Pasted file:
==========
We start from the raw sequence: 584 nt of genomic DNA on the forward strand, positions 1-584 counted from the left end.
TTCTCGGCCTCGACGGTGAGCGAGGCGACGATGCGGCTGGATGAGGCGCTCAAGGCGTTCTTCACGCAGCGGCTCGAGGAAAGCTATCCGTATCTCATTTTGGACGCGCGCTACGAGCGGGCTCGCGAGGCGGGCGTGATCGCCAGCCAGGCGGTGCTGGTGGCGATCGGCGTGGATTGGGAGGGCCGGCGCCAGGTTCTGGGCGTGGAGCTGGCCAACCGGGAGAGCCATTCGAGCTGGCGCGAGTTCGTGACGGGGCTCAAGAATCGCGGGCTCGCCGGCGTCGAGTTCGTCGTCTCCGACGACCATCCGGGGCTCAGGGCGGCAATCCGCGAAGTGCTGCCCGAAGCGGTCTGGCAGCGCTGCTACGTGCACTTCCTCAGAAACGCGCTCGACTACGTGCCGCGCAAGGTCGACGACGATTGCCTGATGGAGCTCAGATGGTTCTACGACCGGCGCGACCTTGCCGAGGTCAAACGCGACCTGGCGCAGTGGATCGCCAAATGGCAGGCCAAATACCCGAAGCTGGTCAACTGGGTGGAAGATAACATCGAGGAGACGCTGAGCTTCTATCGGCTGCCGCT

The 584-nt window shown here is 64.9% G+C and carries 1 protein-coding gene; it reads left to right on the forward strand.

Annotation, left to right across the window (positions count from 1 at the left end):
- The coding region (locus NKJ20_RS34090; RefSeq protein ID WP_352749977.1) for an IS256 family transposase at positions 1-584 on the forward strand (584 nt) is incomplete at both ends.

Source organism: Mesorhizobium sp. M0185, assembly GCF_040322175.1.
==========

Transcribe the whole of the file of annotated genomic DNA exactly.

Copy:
We start from the raw sequence: 584 nt of genomic DNA on the forward strand, positions 1-584 counted from the left end.
TTCTCGGCCTCGACGGTGAGCGAGGCGACGATGCGGCTGGATGAGGCGCTCAAGGCGTTCTTCACGCAGCGGCTCGAGGAAAGCTATCCGTATCTCATTTTGGACGCGCGCTACGAGCGGGCTCGCGAGGCGGGCGTGATCGCCAGCCAGGCGGTGCTGGTGGCGATCGGCGTGGATTGGGAGGGCCGGCGCCAGGTTCTGGGCGTGGAGCTGGCCAACCGGGAGAGCCATTCGAGCTGGCGCGAGTTCGTGACGGGGCTCAAGAATCGCGGGCTCGCCGGCGTCGAGTTCGTCGTCTCCGACGACCATCCGGGGCTCAGGGCGGCAATCCGCGAAGTGCTGCCCGAAGCGGTCTGGCAGCGCTGCTACGTGCACTTCCTCAGAAACGCGCTCGACTACGTGCCGCGCAAGGTCGACGACGATTGCCTGATGGAGCTCAGATGGTTCTACGACCGGCGCGACCTTGCCGAGGTCAAACGCGACCTGGCGCAGTGGATCGCCAAATGGCAGGCCAAATACCCGAAGCTGGTCAACTGGGTGGAAGATAACATCGAGGAGACGCTGAGCTTCTATCGGCTGCCGCT

The 584-nt window shown here is 64.9% G+C and carries 1 protein-coding gene; it reads left to right on the forward strand.

Annotation, left to right across the window (positions count from 1 at the left end):
- The coding region (locus NKJ20_RS34090; RefSeq protein ID WP_352749977.1) for an IS256 family transposase at positions 1-584 on the forward strand (584 nt) is incomplete at both ends.

Source organism: Mesorhizobium sp. M0185, assembly GCF_040322175.1.